Influencer marketing has exploded. In 2016, there were more than 1.2 million sponsored posts on the social media platform. By 2020, that number had nearly quintupled.
Every morning when Yu Ding arrives at Stanford Graduate School of Business, he snaps a photo of an elm tree between the faculty buildings. His Instagram is a motif of the same tree surrounded by the same sidewalk, day after day.
“I don’t have many likes,” the assistant professor of marketing admits.
A few years back, Ding noticed something interesting. His colleague Jaeyeon (Jae) Chungopen in new window, an assistant professor at Jones Graduate School of Business at Rice University, had been ribbing him about his Instagram feed, which then consisted almost exclusively of photos of a lion statue outside Columbia Business School. Ding’s posts didn’t have many likes then, either — except for when he occasionally posted a photo with friends. Those received a lot more likes.
The two marketing researchers couldn’t help but wonder: Did the same pattern hold true for Instagram influencers with millions of followers? And if it did, what were the implications for the booming field of influencer marketing?
These are the key questions that Ding, Chung, and coauthor Ajay Kalraopen in new window, also at Jones Graduate School of Business, set out to answer in a recent paper. They found that when Instagram influencers include their close friends, family, and romantic partners in posts, it boosts their engagement.
“People want to feel a connection,” Ding says. “If you post your close social ties, people feel they can connect with you.”
With a Little Help from My Friends
Influencer marketing has exploded. In 2016, there were more than 1.2 million sponsored posts on the social media platform. By 2020, that number had nearly quintupled. Last year, companies spent more than $16 billion on influencer marketing strategies — no surprise, considering 60% of marketers believe this approach has a higher return on investment than traditional advertising.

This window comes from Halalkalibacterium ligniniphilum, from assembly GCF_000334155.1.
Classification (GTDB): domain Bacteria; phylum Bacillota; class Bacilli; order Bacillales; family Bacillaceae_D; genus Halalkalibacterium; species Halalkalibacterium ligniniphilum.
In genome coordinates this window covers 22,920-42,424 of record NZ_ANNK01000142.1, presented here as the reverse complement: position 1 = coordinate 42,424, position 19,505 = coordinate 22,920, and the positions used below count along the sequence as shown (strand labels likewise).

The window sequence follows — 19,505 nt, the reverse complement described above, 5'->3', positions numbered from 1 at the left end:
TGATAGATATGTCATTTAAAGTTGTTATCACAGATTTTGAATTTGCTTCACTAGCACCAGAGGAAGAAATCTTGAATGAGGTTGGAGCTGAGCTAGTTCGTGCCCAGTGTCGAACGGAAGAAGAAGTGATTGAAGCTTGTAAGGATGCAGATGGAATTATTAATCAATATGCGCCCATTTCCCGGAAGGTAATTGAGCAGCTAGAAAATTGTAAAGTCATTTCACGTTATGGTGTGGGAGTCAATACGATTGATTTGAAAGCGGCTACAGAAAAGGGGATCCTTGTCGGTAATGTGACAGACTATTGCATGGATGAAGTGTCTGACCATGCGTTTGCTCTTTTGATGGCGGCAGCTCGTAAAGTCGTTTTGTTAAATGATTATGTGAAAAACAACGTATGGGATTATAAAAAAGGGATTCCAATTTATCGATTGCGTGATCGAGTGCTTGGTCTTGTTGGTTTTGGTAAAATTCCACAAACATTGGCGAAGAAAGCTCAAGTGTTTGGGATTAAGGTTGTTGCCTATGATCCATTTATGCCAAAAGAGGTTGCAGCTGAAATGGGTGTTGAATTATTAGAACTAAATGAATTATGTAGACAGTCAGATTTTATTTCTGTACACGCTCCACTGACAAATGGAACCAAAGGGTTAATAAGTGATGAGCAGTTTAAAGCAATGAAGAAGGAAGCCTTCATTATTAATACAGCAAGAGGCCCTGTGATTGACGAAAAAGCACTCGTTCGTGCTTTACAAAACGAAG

Despite the frenzy, the field remains relatively unexplored, and researchers are just starting to understand the secrets behind influencers’ engagement. That’s changing quickly, though. “You have to work fast because this is a hot topic that companies are urgently seeking answers for,” Ding says.
To figure out whether including friends and family in posts really improves engagement, Ding and his coauthors analyzed data from Instagram influencers whose accounts were in the top 1,000 most followed. They sorted more than 55,000 posts based on whether the text mentioned a close friend, family member, or romantic partner, and by how many people appeared in each photo. Several social media–savvy research assistants checked a sample of the data to ensure these classification methods were sound.
This research found that posts that mentioned close social ties in their text received nearly 9% more engagement, as measured by likes per follower. That might not seem like a lot, but if you’re Portuguese soccer star Cristiano Ronaldo, that’s nearly 2 million more people interacting with your post. They also found that posts that pictured two to three people were the most popular.
Three images, one of a solo influencer standing against a metallic background. The second image is the same influencer standing with two friends. The third image is the same influencer standing with a group of six friends..